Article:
Daily reading: 17 January
Something to read
May your silver perish with you, because you thought you could obtain God’s gift with money! You have no part or share in this, for your heart is not right before God. Repent.
- (Peter's words to Simon) Acts 8:20,22a from full reading Acts 8:18-24.
Something to think about
Perhaps it’s significant that Peter’s rebuke is to a would-be apostle named Simon. After all, Jesus had changed the name of the now so wise apostle himself from ‘Simon’ to ‘Peter’.
Rather than externalising today’s reading with an exegesis of a conversation two thousand years ago, let us allow the Scripture to do its work right here, right now.
Simon the fisherman and Peter the Christian were both present in the psyche of the Galilean apostle leader. Both voices in our reading today work in us too. Part of us still believes that we can somehow finance God’s gift in us by our own strength, be that mental, physical, material, spiritual or combination of these.
We have also in us the potential to let God be God and so ourselves dissolve into the flow of God’s grace. When we are conscious of the two voices, we awaken from complacency. If we think the only voice in us is God’s voice, then we can be pretty sure it is our own ego that silently holds sway.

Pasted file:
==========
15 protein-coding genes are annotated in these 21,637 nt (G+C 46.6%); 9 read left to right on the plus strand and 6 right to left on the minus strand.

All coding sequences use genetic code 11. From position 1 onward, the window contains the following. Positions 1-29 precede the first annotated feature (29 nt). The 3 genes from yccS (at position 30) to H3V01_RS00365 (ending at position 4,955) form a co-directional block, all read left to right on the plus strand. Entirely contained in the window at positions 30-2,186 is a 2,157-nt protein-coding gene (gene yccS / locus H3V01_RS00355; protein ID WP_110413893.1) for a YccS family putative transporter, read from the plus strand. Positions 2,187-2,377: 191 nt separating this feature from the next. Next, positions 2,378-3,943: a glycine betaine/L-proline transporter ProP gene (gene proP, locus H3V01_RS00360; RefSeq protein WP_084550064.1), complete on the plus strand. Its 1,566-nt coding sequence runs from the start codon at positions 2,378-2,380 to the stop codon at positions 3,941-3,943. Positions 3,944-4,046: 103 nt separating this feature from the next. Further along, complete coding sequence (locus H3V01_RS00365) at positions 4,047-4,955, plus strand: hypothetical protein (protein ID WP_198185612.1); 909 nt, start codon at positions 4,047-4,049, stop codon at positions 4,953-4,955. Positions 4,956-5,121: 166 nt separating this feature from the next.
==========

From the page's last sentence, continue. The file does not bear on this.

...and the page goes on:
In consciousness, we expose, repent and so turn away from our false-self thinking (Simon) to face once more toward our ‘Christed’, true-self openness (Peter).
Something to do
St Luke, the writer of Acts, displays in both his biblical works a special concern for the poor, materially and spiritually. This ‘preferential option for the poor’ is formative in the theology of Christian Aid.
Today, accepting your own spiritual poverty, read slowly three or four times again Acts 8:18-24. If a phrase or word rises for you, stay with it a while.
Now ask God to teach you what this is saying to you, about you, about the world, about healing, reconciliation, reaching out to the oppressed or broken…
Something to pray
Lord Jesus, show me who I really am. Lead me from the voice of my own self-importance to the light of truth, that my hands, which I would stretch out in your name, may transmit the healing presence of your love.
Father Tim Ardouin is Church in Wales priest-in-charge in North Gower. He is a founder and director of the School of Christian Mysticism, a trustee for St Madoc Centre and Archbishop’s Officer for Interfaith Dialogue.
Published on 17 January 2021